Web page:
That’s not all. Liman’s unstable handheld cinematography is the same faux-vérité stunt that he and others (including Paul Greengrass, Liman’s Bourne franchise successor) have been employing ever since Call of Duty confirmed that a volatile, in-your-face vantage point resulted in a heightened sense of immediacy and realism. (A visual strategy that itself traces back to Saving Private Ryan and even farther back, as Mark Harris writes in his book about World War II cinema, Five Came Back; in war recreations like John Huston’s San Pietro and in genuine D-Day footage by George Stevens, and John Ford, the shaky cam was already in effect.) Liman mainly shoots like this from a third-person perspective, à la Gears of War. However, he also nods to his first-person-shooter influences in an electric sequence in which Cruise’s airship is attacked pre-air-drop, with the director’s camera suddenly assuming Cruise’s harried perspective as he looks down at the beach looming miles beneath his dangling feet, and then up at comrades being engulfed in explosive flames.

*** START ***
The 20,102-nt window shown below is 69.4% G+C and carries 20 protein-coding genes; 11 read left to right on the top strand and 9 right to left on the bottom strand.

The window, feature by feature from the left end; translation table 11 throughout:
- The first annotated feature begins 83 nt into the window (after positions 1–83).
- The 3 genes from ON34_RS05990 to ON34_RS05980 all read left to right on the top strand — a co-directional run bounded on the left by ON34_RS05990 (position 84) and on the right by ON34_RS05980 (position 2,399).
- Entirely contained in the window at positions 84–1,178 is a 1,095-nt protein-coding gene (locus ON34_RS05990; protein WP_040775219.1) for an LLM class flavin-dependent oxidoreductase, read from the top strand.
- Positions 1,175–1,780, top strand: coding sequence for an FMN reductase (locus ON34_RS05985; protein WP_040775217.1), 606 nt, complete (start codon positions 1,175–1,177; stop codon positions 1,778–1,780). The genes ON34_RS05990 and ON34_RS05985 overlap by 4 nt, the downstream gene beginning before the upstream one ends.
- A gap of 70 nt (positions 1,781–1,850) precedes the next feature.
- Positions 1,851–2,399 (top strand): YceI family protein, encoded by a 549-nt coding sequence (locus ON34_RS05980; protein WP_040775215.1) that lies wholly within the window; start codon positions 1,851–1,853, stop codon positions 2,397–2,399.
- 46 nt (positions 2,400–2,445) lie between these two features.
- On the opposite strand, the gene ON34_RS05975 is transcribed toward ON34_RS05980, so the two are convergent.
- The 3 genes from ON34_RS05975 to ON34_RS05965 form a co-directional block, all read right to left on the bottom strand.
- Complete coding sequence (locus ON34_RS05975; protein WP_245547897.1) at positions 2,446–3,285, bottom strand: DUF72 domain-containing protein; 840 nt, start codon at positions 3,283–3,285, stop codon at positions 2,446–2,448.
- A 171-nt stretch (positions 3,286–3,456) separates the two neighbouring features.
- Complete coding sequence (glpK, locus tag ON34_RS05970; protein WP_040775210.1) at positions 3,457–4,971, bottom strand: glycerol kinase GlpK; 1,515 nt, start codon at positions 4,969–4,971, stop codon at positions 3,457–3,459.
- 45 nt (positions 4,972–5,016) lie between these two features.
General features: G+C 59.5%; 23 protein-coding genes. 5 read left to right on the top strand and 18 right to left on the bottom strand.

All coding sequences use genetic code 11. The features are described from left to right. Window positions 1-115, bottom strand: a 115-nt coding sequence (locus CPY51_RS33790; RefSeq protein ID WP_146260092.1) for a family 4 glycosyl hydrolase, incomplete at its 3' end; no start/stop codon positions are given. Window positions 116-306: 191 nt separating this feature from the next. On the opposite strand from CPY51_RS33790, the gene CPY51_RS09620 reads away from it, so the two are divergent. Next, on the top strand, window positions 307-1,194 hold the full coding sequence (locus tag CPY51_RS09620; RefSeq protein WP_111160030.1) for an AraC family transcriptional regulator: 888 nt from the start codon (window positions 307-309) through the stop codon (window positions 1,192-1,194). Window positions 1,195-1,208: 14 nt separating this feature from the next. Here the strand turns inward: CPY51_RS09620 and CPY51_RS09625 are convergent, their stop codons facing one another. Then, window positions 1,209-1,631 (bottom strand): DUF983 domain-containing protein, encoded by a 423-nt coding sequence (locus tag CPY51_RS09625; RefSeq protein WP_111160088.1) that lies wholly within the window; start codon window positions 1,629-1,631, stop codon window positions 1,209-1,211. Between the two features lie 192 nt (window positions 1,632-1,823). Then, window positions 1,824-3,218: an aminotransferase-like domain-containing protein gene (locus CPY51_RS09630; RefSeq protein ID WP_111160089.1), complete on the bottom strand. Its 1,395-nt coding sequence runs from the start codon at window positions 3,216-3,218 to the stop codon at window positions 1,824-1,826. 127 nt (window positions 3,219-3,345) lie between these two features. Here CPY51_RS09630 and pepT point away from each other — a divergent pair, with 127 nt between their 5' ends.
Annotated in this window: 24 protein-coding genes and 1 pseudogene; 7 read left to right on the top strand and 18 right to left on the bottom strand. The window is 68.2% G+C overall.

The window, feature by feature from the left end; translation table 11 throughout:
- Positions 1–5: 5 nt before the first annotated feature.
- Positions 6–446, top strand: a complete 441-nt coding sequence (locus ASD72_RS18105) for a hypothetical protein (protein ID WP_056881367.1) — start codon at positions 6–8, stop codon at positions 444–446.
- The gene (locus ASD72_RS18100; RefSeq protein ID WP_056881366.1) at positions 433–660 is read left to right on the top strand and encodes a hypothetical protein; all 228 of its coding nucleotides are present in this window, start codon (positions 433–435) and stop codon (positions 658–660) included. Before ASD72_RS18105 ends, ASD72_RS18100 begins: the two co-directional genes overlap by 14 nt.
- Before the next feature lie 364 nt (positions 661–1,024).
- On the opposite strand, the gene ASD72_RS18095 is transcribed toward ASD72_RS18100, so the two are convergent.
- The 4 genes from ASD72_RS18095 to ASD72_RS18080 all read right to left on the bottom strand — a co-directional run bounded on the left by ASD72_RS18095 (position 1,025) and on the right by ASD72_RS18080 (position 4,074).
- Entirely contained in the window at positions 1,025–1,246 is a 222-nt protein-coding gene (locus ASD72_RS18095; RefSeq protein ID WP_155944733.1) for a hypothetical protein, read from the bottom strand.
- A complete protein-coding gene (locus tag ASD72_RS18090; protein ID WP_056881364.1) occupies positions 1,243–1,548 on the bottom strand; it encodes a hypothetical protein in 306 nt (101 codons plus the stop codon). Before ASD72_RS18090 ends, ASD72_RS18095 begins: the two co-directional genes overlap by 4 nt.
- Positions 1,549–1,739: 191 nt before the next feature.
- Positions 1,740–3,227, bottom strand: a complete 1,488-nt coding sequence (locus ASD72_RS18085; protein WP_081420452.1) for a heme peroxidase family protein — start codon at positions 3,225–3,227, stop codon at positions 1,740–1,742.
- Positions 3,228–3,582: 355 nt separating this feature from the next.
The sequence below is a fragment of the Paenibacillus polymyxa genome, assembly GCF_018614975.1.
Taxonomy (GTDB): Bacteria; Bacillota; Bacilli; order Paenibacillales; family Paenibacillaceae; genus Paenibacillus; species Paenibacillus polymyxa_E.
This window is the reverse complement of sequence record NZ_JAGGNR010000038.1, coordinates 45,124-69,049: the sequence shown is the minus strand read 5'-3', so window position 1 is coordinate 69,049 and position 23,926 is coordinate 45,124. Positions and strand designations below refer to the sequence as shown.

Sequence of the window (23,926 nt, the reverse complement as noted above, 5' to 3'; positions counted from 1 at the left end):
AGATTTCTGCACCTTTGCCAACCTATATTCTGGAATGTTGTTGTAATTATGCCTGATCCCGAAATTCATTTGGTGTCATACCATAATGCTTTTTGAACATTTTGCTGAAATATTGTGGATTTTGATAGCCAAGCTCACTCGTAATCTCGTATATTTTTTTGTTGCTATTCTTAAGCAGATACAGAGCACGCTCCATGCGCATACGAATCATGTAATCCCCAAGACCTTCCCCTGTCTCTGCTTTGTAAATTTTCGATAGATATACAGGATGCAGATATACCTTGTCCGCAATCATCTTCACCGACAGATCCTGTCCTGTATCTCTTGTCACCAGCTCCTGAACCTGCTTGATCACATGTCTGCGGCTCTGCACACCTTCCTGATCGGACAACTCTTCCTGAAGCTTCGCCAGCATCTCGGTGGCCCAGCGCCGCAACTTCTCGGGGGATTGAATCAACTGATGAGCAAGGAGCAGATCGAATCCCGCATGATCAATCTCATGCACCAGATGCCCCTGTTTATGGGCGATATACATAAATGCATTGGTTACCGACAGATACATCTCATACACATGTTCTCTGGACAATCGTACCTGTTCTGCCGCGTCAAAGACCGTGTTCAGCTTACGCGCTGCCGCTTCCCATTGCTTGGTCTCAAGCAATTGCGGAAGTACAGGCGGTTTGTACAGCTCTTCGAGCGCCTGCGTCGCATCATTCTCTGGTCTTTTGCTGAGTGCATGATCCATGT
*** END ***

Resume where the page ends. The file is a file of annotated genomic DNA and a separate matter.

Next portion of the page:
Even Cage’s eventual partnership with Rita is a shout-out to the omnipresent co-op modes that come packed into online-ready console and PC titles. Rita is something like the ideal Xbox Live ally — maybe not as familiar with the game as you are, but immensely talented at the genre, and eager to tag-team up against daunting waves of foes. Meanwhile, Edge of Tomorrow’s background players, a motley crew of grunts who become Cage and Rita’s backup, prove to be colorful peripheral figures like those AI-operated soldiers who offer occasional support and funny dialogue (often via the voices of cameoing movie stars) in Call of Duty and its ilk.

In these regards, Edge of Tomorrow amalgamates countless conventions — shifting POVs, CG human-versus-alien imagery and action, multiplayer, slow-motion, mecha weaponry, on-foot and vehicular sequences, and an experience rooted in triumph through repetition — that are fundamental to video games. Whereas so many of its video-game cinema brethren do only one or two of those things well, Cruise and Liman’s film melds them all into one coherent, compelling whole. Far from an act of mimicry, Edge of Tomorrow instead naturally taps into the various ways that video games excite and engage us, and translates those into cinematic terms that work, thrillingly, on their own right — even if, admittedly, Cruise’s trial-and-error exploits do eventually make one crave a controller.

Edge of Tomorrow: Pinnacle of Video-Game Cinema